If you thought that the above mentioned is quite enough for slowing down the German art market, you are right. But there is more. As of 2012, VAT rate rose from 7% to 19% in order to conform with the EU law. According to The Art Newspaper (April 2016), since 2012, 16 German states failed to pass into law a federal government measure aiming at compensating dealers’ loss. There are also social insurance contributions that a dealer has to pay on living artists’ works, which are increasing the overall costs (The Art Newspaper, April 2016).
Germany is the founder of the first international art fair for modern and contemporary art in the world that took place in Cologne, back in 1967. Kunstmarkt Köln, widely known as Art Cologne, is considered the prototype of today’s dominating art sales channel – art fairs. But the organization, which is responsible for running Art Cologne, cited in February they believe that German art fairs are no longer going to be internationally competitive in the long run, bearing in mind the burdens of doing art sales business in Germany (The Art Newspaper, April 2016). Germany is an immense European economic force, and it is responsible for generating 7% of world’s export. But when it comes to art markets, as revealed by the TEFAF art market report 2016, German art market’s global share came down to 2%, with US (43%), UK (21%), China (19%) and France (6%) being the front-runners.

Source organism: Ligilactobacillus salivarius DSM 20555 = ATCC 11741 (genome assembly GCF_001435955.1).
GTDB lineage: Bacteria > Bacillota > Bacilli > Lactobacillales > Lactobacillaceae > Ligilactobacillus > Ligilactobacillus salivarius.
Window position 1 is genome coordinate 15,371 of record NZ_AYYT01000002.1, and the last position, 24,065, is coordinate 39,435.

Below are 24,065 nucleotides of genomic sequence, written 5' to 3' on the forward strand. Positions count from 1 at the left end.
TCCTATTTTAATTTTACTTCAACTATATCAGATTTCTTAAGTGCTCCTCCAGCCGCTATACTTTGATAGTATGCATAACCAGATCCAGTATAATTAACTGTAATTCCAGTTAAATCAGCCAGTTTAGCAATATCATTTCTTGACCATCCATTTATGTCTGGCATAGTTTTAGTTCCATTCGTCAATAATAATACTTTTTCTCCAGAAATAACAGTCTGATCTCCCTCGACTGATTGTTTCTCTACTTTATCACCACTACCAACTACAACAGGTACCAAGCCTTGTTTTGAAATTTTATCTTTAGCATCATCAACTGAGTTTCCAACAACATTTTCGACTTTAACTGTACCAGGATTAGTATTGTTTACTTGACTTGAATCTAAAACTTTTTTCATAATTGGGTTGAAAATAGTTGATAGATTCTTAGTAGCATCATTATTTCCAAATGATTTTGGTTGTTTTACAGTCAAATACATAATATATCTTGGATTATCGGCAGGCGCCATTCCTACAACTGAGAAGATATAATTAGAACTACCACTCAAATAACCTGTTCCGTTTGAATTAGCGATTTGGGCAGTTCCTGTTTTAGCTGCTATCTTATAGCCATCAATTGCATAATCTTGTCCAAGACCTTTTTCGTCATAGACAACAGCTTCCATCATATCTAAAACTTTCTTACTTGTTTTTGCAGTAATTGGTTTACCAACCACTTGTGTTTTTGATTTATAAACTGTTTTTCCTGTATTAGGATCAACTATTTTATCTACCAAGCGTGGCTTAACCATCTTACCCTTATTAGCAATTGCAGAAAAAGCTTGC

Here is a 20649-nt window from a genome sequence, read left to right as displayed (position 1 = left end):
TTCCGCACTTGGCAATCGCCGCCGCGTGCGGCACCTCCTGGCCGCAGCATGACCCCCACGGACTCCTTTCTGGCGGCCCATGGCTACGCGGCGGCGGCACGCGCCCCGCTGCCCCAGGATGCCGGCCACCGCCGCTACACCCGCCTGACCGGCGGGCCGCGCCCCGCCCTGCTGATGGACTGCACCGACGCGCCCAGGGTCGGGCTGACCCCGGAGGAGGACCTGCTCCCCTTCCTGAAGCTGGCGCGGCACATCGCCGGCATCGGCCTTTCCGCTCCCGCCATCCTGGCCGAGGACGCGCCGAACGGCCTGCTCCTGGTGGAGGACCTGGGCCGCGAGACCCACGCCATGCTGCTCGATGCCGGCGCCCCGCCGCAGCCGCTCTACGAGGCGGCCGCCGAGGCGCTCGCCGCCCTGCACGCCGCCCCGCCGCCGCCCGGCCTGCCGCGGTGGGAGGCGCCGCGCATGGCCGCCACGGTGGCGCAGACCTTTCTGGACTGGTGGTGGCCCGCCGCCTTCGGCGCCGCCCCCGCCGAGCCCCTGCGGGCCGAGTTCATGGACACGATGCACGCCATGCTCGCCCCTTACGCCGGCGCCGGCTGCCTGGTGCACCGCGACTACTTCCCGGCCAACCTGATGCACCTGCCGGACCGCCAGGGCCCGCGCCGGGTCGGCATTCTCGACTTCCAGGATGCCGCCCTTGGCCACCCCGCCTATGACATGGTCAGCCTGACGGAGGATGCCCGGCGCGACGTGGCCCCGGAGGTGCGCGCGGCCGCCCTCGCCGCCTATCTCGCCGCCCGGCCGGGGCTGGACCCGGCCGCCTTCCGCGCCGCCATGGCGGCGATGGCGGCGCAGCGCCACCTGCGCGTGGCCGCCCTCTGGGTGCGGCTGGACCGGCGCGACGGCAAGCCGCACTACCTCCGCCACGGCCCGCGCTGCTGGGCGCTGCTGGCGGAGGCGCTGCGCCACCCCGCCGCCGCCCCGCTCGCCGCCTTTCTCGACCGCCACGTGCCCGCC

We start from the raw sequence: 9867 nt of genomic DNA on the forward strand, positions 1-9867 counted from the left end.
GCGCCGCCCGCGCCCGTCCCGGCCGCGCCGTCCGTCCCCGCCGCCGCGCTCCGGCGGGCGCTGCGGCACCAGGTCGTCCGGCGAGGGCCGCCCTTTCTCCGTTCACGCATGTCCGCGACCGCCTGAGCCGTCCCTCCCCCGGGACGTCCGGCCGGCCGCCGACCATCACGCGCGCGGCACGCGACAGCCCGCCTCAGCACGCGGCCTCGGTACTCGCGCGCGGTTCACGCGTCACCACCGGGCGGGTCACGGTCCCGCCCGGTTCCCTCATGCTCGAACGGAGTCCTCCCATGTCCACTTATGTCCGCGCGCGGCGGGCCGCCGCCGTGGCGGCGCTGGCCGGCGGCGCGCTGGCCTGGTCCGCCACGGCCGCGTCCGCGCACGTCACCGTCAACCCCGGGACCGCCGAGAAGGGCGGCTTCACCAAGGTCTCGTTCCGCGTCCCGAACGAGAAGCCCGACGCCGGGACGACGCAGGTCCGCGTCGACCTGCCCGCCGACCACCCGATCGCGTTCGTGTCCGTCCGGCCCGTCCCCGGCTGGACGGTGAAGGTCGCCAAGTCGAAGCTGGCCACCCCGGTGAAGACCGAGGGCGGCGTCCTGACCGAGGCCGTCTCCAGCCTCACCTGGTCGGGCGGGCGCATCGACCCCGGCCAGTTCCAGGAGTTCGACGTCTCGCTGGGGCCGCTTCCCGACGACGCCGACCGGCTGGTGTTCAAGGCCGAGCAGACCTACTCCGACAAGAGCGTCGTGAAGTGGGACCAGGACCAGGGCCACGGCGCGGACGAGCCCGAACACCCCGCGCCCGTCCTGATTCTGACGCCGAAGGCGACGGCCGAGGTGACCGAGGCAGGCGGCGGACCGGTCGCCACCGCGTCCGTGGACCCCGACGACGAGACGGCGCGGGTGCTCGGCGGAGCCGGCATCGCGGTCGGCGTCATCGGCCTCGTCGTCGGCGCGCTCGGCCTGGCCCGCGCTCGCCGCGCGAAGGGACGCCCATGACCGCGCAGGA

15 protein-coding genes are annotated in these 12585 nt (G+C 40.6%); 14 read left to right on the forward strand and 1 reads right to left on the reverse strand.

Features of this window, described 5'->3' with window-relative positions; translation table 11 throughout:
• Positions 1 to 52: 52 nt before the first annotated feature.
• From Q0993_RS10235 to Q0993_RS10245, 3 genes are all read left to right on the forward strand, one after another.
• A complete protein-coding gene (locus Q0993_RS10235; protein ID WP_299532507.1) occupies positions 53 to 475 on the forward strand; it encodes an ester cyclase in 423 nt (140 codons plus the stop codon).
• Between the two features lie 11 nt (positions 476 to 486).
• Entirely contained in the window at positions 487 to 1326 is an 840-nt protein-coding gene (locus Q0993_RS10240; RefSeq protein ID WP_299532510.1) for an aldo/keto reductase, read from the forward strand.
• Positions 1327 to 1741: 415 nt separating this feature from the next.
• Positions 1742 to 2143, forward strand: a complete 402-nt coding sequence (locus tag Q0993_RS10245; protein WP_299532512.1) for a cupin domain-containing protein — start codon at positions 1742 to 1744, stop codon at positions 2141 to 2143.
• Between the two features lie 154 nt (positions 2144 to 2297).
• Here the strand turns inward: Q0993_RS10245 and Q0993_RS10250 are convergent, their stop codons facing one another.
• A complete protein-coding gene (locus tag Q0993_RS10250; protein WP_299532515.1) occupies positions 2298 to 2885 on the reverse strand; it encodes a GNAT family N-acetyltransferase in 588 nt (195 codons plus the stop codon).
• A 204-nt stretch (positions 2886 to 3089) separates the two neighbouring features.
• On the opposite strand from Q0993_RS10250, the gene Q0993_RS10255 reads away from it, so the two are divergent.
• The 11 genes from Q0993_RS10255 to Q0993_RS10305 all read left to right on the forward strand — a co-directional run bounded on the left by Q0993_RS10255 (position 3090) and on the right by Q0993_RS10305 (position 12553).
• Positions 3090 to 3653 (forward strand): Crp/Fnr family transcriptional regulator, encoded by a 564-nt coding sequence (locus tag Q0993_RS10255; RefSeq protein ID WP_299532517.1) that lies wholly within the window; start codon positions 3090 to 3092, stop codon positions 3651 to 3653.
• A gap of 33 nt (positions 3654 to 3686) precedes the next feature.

In the words of German art dealers, legal framework and conditions of doing business are killing the art market in Germany. Michael Haas, a dealer from Berlin focusing on 20th-century and postwar art (not to mention works of Otto Dix, Georg Baselitz and Marc Chagall) claims he’s lost few deals because of the approaching Law (The Art Newspaper, April 2016). Many of the art collectors are moving their collections to the warehouses in New York or London, in order not to lose value (because of the possible artworks’ decrease in prices influenced by the lack of demand for it) of artworks or the artworks themselves. Art dealers claim that nobody is bringing artworks to Germany anymore, they are only pulling them out (The Art Newspaper, April 2016). The dealers are even thinking about closing their businesses, because they are not going to be able to conduct auctions anymore. For example, the summer auction of Asian art at Nagel Auktionen in Stuttgart has been rescheduled for May instead of June because of the pending Law (The Art Newspaper, April 2016).
As cited by The Committee for Cultural Policy (April 2016), the Law will only achieve the impoverishment of German museum collections and alienation of dealers. An interesting fact is that a German artist, Georg Baselitz, as well as the family of Max Beckmann, have started a protest against the Law by withdrawing works from loans to museums in Leipzig and Dresden (The Committee for Cultural Policy, April 2016). In light of the migrant crisis, the persistent global financial crisis, the possible Brexit scenario, and the potential threat of the European Union dissolution, German government is making a step forward in protecting and preserving its cultural heritage and national identity. However, in my opinion, all of this is not just about conserving cultural goods of national significance. It is also about collecting and keeping extremely valuable goods – cultural goods – with an intrinsic value, which in time can only be increased. And guess what? Money is a denominator for value, and who has the money has the power of influence. So will you start collecting artworks? A tip: German contemporary art market seems to be safe. For the time being.